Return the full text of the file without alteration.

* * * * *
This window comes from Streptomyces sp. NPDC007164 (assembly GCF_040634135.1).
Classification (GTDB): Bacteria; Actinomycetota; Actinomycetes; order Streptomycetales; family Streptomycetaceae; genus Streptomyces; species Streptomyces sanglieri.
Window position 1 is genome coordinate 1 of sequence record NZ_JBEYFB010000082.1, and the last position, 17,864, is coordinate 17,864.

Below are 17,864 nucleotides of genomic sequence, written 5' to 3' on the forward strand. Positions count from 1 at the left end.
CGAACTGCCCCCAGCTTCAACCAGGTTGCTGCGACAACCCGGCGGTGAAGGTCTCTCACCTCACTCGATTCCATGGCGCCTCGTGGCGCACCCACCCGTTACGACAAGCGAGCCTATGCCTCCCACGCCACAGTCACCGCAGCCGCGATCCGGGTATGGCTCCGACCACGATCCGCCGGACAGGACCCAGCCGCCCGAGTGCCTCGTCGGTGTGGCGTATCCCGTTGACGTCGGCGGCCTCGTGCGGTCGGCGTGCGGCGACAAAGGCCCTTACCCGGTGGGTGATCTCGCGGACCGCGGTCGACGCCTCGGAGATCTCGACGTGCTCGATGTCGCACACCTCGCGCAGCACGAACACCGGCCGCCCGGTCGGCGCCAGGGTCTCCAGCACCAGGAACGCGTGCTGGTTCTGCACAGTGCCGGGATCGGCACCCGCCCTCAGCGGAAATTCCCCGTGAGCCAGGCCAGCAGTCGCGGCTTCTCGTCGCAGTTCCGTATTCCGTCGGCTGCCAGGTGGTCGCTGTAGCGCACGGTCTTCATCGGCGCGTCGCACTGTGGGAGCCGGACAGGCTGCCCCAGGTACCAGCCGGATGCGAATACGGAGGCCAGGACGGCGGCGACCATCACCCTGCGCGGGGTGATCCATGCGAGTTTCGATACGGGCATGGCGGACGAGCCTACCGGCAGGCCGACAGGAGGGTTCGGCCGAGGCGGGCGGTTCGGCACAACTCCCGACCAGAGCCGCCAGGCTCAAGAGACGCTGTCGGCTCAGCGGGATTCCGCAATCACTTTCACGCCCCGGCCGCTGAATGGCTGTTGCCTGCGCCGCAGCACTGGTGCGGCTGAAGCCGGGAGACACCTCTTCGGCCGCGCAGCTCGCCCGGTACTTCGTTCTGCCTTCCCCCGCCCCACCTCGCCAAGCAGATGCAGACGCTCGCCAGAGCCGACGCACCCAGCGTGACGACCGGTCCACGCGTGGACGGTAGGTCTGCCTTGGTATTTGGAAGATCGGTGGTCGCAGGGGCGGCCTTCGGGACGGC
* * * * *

This window comes from Streptomyces sp. NPDC007164 (assembly GCF_040634135.1).
Classification (GTDB): Bacteria; Actinomycetota; Actinomycetes; order Streptomycetales; family Streptomycetaceae; genus Streptomyces; species Streptomyces sanglieri.
Window position 1 is genome coordinate 1 of sequence record NZ_JBEYFB010000082.1, and the last position, 17,864, is coordinate 17,864.

Below are 17,864 nucleotides of genomic sequence, written 5' to 3' on the forward strand. Positions count from 1 at the left end.
CGAACTGCCCCCAGCTTCAACCAGGTTGCTGCGACAACCCGGCGGTGAAGGTCTCTCACCTCACTCGATTCCATGGCGCCTCGTGGCGCACCCACCCGTTACGACAAGCGAGCCTATGCCTCCCACGCCACAGTCACCGCAGCCGCGATCCGGGTATGGCTCCGACCACGATCCGCCGGACAGGACCCAGCCGCCCGAGTGCCTCGTCGGTGTGGCGTATCCCGTTGACGTCGGCGGCCTCGTGCGGTCGGCGTGCGGCGACAAAGGCCCTTACCCGGTGGGTGATCTCGCGGACCGCGGTCGACGCCTCGGAGATCTCGACGTGCTCGATGTCGCACACCTCGCGCAGCACGAACACCGGCCGCCCGGTCGGCGCCAGGGTCTCCAGCACCAGGAACGCGTGCTGGTTCTGCACAGTGCCGGGATCGGCACCCGCCCTCAGCGGAAATTCCCCGTGAGCCAGGCCAGCAGTCGCGGCTTCTCGTCGCAGTTCCGTATTCCGTCGGCTGCCAGGTGGTCGCTGTAGCGCACGGTCTTCATCGGCGCGTCGCACTGTGGGAGCCGGACAGGCTGCCCCAGGTACCAGCCGGATGCGAATACGGAGGCCAGGACGGCGGCGACCATCACCCTGCGCGGGGTGATCCATGCGAGTTTCGATACGGGCATGGCGGACGAGCCTACCGGCAGGCCGACAGGAGGGTTCGGCCGAGGCGGGCGGTTCGGCACAACTCCCGACCAGAGCCGCCAGGCTCAAGAGACGCTGTCGGCTCAGCGGGATTCCGCAATCACTTTCACGCCCCGGCCGCTGAATGGCTGTTGCCTGCGCCGCAGCACTGGTGCGGCTGAAGCCGGGAGACACCTCTTCGGCCGCGCAGCTCGCCCGGTACTTCGTTCTGCCTTCCCCCGCCCCACCTCGCCAAGCAGATGCAGACGCTCGCCAGAGCCGACGCACCCAGCGTGACGACCGGTCCACGCGTGGACGGTAGGTCTGCCTTGGTATTTGGAAGATCGGTGGTCGCAGGGGCGGCCTTCGGGACGGC